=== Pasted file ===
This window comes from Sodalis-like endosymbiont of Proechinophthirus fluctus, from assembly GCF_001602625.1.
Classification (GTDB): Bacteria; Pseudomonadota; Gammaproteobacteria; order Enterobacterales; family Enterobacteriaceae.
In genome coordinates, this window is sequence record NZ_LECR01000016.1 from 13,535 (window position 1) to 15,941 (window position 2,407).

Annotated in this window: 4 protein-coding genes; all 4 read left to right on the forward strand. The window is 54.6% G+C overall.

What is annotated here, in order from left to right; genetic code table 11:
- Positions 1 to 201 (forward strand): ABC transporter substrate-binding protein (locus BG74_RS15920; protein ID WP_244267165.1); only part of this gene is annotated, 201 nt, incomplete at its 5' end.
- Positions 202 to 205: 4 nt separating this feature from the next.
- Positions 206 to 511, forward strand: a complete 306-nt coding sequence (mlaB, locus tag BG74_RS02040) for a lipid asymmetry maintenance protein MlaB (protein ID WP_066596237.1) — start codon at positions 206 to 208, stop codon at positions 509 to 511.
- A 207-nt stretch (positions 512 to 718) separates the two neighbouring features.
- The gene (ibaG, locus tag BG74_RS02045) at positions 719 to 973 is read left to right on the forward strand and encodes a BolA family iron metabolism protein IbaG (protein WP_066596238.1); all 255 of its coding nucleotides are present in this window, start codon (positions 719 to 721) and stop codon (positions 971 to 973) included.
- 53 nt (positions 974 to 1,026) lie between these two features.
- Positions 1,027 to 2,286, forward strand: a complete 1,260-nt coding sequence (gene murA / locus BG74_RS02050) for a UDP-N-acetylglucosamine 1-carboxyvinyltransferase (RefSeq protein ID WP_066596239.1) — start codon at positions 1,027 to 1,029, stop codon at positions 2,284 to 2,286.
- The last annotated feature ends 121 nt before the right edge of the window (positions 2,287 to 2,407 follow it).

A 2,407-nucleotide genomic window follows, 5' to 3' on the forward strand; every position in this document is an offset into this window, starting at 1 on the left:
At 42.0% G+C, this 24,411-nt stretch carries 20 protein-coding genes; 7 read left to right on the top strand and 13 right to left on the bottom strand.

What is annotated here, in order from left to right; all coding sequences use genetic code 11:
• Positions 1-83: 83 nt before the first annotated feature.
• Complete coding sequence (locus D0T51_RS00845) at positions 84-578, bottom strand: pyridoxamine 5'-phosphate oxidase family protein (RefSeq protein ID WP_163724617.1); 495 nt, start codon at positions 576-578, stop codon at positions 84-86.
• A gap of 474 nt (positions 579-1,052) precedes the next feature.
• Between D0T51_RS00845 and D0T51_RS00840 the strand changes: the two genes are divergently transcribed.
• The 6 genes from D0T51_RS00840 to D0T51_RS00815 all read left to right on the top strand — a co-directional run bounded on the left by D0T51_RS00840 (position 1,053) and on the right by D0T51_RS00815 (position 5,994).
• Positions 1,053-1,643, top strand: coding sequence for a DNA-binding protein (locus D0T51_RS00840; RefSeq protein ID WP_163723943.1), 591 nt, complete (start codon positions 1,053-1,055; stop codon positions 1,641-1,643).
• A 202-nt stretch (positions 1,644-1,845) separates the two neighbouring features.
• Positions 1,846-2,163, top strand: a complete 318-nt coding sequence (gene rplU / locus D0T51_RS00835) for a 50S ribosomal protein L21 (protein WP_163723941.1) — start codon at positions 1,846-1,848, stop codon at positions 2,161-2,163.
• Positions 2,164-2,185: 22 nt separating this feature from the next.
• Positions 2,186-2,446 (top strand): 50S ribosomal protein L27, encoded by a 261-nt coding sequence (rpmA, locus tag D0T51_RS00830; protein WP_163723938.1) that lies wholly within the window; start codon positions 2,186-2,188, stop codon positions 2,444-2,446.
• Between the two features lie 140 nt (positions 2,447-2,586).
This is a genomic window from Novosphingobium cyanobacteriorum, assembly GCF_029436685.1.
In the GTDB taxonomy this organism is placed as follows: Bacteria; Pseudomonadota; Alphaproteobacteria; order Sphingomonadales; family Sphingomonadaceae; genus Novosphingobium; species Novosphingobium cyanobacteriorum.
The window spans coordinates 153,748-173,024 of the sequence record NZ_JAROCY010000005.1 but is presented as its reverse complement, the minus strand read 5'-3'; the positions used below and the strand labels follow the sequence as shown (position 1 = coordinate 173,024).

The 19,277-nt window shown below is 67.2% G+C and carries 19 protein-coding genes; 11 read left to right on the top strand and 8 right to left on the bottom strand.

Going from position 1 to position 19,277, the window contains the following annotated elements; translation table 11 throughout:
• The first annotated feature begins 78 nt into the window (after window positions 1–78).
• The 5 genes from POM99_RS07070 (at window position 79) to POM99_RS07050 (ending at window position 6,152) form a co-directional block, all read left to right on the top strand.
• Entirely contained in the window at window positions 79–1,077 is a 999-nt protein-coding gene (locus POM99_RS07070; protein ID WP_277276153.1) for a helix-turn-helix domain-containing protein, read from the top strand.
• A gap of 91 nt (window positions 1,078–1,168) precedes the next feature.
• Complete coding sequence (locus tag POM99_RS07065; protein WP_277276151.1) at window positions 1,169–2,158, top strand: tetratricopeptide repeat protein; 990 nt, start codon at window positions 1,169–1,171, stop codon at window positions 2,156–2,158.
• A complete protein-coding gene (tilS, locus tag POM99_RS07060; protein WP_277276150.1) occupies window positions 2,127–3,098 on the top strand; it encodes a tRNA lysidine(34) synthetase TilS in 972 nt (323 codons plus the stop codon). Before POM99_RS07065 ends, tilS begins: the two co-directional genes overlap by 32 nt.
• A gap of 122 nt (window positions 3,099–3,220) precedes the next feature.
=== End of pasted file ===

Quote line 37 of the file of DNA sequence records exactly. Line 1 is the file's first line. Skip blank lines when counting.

• Complete coding sequence (locus tag POM99_RS07065; protein WP_277276151.1) at window positions 1,169–2,158, top strand: tetratricopeptide repeat protein; 990 nt, start codon at window positions 1,169–1,171, stop codon at window positions 2,156–2,158.